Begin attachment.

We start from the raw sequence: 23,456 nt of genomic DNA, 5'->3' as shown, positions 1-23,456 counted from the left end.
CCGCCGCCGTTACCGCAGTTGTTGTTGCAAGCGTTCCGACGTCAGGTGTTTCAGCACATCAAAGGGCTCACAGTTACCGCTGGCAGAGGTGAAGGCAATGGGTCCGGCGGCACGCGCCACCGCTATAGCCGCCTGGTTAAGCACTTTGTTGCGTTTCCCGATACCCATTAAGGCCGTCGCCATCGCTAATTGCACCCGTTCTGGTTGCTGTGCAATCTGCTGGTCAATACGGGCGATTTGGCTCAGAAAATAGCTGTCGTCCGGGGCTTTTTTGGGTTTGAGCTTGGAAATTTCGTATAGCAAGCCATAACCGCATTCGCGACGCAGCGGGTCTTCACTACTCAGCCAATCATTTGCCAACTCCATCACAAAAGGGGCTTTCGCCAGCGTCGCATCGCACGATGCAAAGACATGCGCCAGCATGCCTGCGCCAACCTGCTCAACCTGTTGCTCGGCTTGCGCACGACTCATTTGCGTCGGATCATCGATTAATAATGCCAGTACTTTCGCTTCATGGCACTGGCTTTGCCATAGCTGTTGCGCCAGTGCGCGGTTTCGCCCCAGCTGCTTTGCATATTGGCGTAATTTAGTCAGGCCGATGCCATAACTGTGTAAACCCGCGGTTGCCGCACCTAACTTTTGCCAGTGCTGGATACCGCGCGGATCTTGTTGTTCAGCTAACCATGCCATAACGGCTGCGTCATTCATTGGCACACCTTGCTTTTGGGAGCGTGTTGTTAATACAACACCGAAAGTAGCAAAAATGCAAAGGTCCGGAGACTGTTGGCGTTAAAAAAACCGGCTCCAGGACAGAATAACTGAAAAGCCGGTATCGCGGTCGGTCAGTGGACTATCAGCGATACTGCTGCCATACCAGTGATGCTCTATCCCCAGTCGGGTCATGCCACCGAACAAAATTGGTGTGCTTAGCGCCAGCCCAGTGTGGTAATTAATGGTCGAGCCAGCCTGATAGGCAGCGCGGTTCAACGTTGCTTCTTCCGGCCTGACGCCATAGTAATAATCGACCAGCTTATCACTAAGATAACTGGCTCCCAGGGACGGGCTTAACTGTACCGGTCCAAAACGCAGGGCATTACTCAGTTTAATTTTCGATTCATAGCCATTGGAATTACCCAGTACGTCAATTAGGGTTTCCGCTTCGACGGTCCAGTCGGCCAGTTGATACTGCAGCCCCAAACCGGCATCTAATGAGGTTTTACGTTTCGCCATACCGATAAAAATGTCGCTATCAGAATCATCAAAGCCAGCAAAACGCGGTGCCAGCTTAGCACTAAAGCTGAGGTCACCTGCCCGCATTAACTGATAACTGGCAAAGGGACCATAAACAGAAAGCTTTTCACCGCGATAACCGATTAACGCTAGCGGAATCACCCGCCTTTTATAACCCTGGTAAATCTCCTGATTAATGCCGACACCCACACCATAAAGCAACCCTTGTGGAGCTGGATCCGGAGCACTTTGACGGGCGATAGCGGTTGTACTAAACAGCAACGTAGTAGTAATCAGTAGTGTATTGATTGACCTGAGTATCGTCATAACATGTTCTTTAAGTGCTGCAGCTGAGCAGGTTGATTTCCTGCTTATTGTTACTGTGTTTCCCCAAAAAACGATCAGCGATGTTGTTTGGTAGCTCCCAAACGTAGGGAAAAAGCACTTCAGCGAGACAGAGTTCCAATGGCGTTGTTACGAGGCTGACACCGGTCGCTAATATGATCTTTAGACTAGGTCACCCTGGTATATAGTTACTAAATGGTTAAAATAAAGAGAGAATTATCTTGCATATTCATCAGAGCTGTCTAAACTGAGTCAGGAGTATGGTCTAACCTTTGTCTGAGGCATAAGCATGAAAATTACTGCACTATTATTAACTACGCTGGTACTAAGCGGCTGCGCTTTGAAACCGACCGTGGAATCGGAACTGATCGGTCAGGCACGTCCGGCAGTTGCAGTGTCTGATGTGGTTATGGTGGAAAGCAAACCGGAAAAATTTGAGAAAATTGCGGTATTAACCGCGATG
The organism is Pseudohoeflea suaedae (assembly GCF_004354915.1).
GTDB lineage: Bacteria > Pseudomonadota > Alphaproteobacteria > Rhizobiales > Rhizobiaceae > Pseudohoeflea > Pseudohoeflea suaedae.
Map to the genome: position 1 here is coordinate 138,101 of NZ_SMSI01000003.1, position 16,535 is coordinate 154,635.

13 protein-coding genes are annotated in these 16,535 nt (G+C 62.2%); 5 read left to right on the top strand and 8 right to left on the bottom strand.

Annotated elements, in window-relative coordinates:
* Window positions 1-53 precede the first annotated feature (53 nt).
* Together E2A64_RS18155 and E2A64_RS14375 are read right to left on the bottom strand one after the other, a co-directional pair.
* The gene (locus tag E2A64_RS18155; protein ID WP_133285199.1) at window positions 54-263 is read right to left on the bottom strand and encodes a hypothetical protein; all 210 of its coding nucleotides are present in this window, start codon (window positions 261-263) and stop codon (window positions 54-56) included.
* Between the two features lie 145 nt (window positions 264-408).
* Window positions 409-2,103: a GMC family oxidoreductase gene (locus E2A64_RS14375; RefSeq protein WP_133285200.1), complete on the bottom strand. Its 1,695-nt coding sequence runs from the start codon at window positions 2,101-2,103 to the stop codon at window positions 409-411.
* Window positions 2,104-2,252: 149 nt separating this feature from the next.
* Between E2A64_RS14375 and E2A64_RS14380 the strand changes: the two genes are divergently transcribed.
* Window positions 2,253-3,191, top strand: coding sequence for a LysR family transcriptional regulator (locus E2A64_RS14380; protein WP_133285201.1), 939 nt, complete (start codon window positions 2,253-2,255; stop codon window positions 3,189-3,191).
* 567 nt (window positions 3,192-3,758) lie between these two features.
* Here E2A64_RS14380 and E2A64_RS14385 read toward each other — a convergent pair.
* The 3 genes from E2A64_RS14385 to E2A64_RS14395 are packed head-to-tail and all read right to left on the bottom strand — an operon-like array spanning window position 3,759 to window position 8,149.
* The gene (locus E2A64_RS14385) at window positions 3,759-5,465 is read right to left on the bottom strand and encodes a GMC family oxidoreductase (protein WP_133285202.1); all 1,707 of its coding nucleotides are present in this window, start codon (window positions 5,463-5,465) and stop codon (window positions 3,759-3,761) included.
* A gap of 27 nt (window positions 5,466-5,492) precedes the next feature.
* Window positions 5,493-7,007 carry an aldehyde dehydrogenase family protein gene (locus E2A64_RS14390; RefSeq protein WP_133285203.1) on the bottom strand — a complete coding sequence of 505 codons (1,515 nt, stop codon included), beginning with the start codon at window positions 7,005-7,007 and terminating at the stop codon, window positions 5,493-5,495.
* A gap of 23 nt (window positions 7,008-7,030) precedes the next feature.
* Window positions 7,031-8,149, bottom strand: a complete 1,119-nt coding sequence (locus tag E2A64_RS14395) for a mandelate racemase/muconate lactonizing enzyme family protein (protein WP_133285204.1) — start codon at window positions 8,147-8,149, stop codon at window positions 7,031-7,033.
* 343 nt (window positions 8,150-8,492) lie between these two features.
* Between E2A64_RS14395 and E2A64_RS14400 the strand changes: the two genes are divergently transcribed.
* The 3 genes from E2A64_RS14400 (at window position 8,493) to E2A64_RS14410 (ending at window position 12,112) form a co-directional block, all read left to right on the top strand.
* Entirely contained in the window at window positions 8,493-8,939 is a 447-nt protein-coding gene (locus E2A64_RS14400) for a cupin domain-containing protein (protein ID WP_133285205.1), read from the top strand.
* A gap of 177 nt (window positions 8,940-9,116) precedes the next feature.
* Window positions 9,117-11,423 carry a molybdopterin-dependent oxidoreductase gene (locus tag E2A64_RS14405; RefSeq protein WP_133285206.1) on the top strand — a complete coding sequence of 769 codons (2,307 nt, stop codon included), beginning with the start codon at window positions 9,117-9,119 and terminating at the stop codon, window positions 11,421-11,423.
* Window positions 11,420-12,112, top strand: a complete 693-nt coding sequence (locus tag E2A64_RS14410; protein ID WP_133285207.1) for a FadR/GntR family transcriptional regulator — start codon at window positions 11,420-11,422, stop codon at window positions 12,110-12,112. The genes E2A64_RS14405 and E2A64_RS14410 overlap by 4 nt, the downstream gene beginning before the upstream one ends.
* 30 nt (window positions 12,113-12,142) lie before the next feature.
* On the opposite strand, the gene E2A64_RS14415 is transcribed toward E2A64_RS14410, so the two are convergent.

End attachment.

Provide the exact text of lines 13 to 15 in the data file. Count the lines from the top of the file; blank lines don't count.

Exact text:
* Window positions 2,104-2,252: 149 nt separating this feature from the next.
* Between E2A64_RS14375 and E2A64_RS14380 the strand changes: the two genes are divergently transcribed.
* Window positions 2,253-3,191, top strand: coding sequence for a LysR family transcriptional regulator (locus E2A64_RS14380; protein WP_133285201.1), 939 nt, complete (start codon window positions 2,253-2,255; stop codon window positions 3,189-3,191).